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[4]

Why my Cuts are rough?

[3]
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oskar

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#1
As per attached pictures the first groove I did went nice and the finish is acceptable to me as a first try in milling. However the first 2 pictures shows another groove I tried and that did not go well and even I broke the endmill which was a 3/8” shank, 1/8” OD 4 flute. All cuts are with passes of 1/32" deep and I can see / hear the endmill has a hard time doing the job.

I also have 2 videos which shows what happened


I like to know what I did wrong, perhaps the endmill is too small for the job, my speed / feed rate are too slow/fast or something else?
 

Attachments

JimDawson

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#2
Your videos are broken. Maybe you need to set them to public?
 

oskar

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#3
Sorry about that Jim, went back and I published them and here are the links. Hope this works now


 

benmychree

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#4
You don't say what was the RPM and feed settings, but feed looks too fast, and a 4 flute cutter was not the best choice for clearing chips, best 2 flute, and I do not see any lubricant used, and there is way too much tool overhang. For cutting deep narrow slots, a slitting saw would be a much better choice, you could likely cut the slot in one pass.
 

T Bredehoft

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#5
Yeah, your feed rate is 'way too fast. baby the cutter, Too much sticking out from the (is that a drill chuck?) holder, too.
 

Cadillac

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#6
From the videos this is what I'd say first is planning your project step by step. I would have did the ends or sides first then would have slot the center out. With how you are holding the part any vibration is gonna make that part sing. Second is how it's being held. There's a lot of overhang in every direction. It needs to be rigid. Third you have,had a lot of overhang on your tool. Looked like a 3" tool. If your slotting shallow you use the shortest endmill. Even deep slots start with a shorty and work to a longer one to cut down on chatter and deflection. Fourth your feed rate looked alittle fast. I usually start slower see how things are acting and speed up as necessary. Using a stream of air at the endmill will help with chip removal along with some lube.
 

JimDawson

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#7
Yup, what was said by all above :)
 

P. Waller

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#8
Milling Aluminum Dry

This rarely works well, also a 1/8" diameter end mill needs at least 4000 Rpms
 

oskar

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#9
The endmill is attached to an ER16 collet and next time I will try not to have so much overhang

Sorry guys I think I know what’s happened. I misread the belt location between the Sherline motor pulley and the Taig headstock Pulley.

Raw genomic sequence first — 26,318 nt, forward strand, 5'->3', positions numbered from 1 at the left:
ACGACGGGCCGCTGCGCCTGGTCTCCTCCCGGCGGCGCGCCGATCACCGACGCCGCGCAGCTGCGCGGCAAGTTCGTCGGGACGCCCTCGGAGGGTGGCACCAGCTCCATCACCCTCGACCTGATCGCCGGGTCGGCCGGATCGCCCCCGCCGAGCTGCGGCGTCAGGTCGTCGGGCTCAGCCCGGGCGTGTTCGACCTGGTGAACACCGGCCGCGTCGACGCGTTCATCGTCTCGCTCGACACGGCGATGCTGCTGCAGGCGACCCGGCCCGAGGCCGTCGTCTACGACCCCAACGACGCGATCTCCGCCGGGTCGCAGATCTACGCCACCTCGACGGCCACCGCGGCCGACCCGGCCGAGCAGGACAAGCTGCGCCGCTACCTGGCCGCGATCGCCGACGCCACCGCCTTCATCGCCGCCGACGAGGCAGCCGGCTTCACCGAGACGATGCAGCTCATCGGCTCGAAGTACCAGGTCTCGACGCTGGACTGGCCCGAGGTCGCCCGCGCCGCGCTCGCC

Using my handheld tach the way the belt is set now I get a max speed of 2400 RPM and I did all my cuts at that speed. I don’t know why the first slot I did turned out ok, perhaps because the 1/8” OD endmill was brand new and by the time I went to do the sides slot the end mill was worn out?

Changing the belt to the other slot on the pulleys my tack reads 5800 RPM when I have the speed control knob at about 40% of its range
 

oskar

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#11
From the videos this is what I'd say first is planning your project step by step. I would have did the ends or sides first then would have slot the center out. With how you are holding the part any vibration is gonna make that part sing. Second is how it's being held. There's a lot of overhang in every direction. It needs to be rigid. Third you have,had a lot of overhang on your tool. Looked like a 3" tool. If your slotting shallow you use the shortest endmill. Even deep slots start with a shorty and work to a longer one to cut down on chatter and deflection. Fourth your feed rate looked alittle fast. I usually start slower see how things are acting and speed up as necessary. Using a stream of air at the endmill will help with chip removal along with some lube.
Nicely said, thanks for your time

Looks like my problem was too slow RPM and kind of fast feed. Next time I will know better
 

benmychree

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#12
What likely broke the cutter was chips balling up in the flutes, chips then cannot escape and the cutter breaks; lubricant such as WD40 or just plain kerosene or diesel fuel will help to prevent the chips from "welding" into the flutes, and as another wrote, an air blast would help clear the chips out.
 

oskar

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#13
I do use WD40 but maybe not enough and I prefer to use a shop vacuum to clear the chips instead of an air blast which splatter the chips.

With the good tips here hopefully next time I will have a better luck
 
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